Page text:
In the meantime, Ms. Pearson said, it should not be hard for the Obama administration to reach its six-month target of 7 million enrollments on the exchanges.
Yet, she added, Republicans will scrutinize plans that are affordable at first glance but carry high out-of-pocket costs and do not offer the same protections as employer-based insurance.
Confusion about the law is another hurdle, a concept underscored by a Gallup poll released Monday that found slightly more than half of uninsured Americans are “not at all familiar” with the exchanges and only 5 percent are “very familiar” with them.
Computer-based hiccups also are delaying facets of the enrollment experience, which has been compared to shopping for plane tickets or hotel rooms via online travel sites.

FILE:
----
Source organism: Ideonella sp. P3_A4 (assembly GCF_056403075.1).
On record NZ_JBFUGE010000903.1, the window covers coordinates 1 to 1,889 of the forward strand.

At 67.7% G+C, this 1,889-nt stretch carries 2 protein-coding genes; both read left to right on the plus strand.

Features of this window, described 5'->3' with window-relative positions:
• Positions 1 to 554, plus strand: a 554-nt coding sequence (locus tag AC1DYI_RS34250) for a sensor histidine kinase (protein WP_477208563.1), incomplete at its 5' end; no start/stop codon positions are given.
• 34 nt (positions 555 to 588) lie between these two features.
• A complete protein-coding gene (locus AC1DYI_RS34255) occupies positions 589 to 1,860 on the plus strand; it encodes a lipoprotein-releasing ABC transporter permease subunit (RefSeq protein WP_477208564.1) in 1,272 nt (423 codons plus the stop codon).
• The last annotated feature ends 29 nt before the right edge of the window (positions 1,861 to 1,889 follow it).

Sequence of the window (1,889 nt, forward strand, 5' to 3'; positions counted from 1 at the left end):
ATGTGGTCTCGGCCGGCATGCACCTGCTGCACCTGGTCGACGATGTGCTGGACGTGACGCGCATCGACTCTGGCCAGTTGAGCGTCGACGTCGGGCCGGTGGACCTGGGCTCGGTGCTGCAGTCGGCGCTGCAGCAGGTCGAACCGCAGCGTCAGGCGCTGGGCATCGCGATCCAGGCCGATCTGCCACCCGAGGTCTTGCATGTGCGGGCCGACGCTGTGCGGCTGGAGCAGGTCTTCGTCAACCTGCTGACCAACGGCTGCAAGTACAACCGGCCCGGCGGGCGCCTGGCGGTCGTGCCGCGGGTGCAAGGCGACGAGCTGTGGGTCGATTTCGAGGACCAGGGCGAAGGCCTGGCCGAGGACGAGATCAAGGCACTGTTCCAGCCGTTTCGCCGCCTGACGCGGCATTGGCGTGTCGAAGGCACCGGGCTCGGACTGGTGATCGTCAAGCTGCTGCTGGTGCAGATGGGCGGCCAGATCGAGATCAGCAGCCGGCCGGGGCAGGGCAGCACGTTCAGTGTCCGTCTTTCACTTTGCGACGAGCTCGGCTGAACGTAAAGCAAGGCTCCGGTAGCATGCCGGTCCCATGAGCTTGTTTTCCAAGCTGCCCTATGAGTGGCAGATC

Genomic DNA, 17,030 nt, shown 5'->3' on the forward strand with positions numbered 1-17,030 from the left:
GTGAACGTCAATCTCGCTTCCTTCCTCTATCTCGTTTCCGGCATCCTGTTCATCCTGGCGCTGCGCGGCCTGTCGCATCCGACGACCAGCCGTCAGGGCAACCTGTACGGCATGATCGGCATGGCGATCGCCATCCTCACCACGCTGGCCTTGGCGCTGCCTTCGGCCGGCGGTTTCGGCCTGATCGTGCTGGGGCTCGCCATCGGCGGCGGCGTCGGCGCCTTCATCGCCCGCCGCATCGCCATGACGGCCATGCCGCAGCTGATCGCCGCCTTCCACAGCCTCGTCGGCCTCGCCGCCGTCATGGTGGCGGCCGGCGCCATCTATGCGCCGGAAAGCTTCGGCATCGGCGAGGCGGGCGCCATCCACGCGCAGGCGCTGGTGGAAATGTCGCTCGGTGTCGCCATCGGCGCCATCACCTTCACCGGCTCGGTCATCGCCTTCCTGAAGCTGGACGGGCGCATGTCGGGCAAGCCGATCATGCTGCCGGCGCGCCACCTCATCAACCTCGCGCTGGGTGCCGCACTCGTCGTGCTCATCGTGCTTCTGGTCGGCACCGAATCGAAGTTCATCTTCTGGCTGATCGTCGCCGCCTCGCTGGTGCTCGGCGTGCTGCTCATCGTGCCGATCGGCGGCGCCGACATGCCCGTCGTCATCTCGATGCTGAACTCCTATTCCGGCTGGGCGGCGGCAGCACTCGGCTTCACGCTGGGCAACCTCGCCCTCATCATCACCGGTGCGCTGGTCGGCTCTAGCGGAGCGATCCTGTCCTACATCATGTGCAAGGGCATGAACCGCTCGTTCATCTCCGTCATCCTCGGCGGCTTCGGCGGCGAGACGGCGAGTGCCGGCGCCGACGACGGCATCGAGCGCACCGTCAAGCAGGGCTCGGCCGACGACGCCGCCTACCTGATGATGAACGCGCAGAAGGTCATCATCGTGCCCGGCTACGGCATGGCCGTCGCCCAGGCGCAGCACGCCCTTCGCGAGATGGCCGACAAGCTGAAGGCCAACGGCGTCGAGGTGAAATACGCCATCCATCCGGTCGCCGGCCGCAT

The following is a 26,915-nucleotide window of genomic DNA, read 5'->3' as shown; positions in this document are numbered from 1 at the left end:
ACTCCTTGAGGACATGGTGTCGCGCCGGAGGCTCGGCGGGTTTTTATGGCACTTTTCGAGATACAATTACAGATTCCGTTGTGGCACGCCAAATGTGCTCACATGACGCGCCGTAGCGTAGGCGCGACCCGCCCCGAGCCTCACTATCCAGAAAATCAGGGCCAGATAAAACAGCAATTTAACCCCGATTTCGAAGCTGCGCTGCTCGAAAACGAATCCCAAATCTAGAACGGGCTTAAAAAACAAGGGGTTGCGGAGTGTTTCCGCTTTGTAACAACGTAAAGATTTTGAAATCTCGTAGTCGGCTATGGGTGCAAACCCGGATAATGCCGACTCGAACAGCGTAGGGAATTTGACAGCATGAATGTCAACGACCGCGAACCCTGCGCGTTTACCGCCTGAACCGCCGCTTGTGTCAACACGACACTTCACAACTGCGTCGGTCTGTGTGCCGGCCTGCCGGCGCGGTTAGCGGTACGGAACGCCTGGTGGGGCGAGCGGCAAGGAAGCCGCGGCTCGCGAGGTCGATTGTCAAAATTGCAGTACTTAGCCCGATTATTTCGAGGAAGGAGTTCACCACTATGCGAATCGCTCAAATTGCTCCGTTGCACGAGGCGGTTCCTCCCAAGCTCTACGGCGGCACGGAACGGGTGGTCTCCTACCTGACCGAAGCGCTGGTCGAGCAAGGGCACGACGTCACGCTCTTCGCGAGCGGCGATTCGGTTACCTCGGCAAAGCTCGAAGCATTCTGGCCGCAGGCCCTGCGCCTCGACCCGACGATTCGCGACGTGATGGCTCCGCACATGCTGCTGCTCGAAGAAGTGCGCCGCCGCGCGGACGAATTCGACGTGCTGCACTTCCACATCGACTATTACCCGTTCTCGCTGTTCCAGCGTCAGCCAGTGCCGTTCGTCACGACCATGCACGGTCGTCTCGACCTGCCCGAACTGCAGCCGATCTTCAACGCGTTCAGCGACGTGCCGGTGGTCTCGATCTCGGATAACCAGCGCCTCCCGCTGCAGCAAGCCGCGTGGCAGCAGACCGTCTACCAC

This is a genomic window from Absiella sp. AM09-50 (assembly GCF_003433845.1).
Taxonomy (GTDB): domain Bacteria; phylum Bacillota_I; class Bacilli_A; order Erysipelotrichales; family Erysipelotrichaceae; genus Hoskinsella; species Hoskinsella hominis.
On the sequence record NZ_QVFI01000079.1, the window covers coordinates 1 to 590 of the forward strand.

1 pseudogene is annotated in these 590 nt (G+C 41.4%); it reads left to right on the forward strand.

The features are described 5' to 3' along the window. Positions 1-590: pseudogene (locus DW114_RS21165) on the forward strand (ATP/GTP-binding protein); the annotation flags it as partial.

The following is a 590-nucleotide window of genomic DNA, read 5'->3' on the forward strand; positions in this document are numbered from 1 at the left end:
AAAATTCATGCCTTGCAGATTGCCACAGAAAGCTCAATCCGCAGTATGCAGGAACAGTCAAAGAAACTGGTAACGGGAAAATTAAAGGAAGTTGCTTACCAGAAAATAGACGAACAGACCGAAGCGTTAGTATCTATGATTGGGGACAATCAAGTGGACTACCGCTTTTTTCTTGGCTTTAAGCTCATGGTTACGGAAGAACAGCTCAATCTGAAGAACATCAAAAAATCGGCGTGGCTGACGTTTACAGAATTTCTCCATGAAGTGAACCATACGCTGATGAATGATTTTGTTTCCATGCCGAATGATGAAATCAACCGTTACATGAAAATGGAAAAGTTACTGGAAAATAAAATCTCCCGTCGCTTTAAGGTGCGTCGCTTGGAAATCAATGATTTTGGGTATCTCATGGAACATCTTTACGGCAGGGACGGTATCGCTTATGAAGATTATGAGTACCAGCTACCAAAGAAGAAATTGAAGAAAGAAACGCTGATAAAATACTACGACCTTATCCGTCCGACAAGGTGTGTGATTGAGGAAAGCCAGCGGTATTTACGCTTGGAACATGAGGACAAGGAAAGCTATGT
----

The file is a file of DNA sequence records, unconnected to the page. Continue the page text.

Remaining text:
Mila Kofman, executive director of the D.C. Health Benefit Exchange Authority, said a feature on the individual market exchange that lets people get accurate calculations of any premium assistance for which they qualify may not be available until early November, although consumers still can sign up and compare the costs of plans before subsidies.
She said enrollment on the D.C. exchange likely will be heaviest during the first two weeks of December and the last two weeks of March.
“We’re using the month of October to really educate people,” she said.